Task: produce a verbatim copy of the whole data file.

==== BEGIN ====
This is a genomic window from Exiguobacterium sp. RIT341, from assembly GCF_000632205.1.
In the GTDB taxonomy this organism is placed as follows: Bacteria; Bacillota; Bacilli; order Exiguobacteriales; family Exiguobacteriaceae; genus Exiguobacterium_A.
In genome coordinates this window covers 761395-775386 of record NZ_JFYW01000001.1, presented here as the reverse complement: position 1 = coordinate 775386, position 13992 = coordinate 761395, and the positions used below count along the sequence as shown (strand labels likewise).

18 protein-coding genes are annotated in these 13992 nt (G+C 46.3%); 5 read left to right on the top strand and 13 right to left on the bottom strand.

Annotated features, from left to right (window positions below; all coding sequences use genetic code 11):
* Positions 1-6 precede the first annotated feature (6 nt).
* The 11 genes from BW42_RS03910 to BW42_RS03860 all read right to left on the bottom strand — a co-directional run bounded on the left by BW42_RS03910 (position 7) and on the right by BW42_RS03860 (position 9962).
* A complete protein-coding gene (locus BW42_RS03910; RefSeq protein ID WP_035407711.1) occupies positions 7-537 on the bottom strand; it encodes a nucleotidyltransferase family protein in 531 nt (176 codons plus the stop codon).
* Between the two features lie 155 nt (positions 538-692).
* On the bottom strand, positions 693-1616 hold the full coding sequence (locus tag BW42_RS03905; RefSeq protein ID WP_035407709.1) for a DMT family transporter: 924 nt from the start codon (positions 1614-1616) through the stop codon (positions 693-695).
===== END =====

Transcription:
This is a genomic window from Exiguobacterium sp. RIT341, from assembly GCF_000632205.1.
In the GTDB taxonomy this organism is placed as follows: Bacteria; Bacillota; Bacilli; order Exiguobacteriales; family Exiguobacteriaceae; genus Exiguobacterium_A.
In genome coordinates this window covers 761395-775386 of record NZ_JFYW01000001.1, presented here as the reverse complement: position 1 = coordinate 775386, position 13992 = coordinate 761395, and the positions used below count along the sequence as shown (strand labels likewise).

18 protein-coding genes are annotated in these 13992 nt (G+C 46.3%); 5 read left to right on the top strand and 13 right to left on the bottom strand.

Annotated features, from left to right (window positions below; all coding sequences use genetic code 11):
* Positions 1-6 precede the first annotated feature (6 nt).
* The 11 genes from BW42_RS03910 to BW42_RS03860 all read right to left on the bottom strand — a co-directional run bounded on the left by BW42_RS03910 (position 7) and on the right by BW42_RS03860 (position 9962).
* A complete protein-coding gene (locus BW42_RS03910; RefSeq protein ID WP_035407711.1) occupies positions 7-537 on the bottom strand; it encodes a nucleotidyltransferase family protein in 531 nt (176 codons plus the stop codon).
* Between the two features lie 155 nt (positions 538-692).
* On the bottom strand, positions 693-1616 hold the full coding sequence (locus tag BW42_RS03905; RefSeq protein ID WP_035407709.1) for a DMT family transporter: 924 nt from the start codon (positions 1614-1616) through the stop codon (positions 693-695).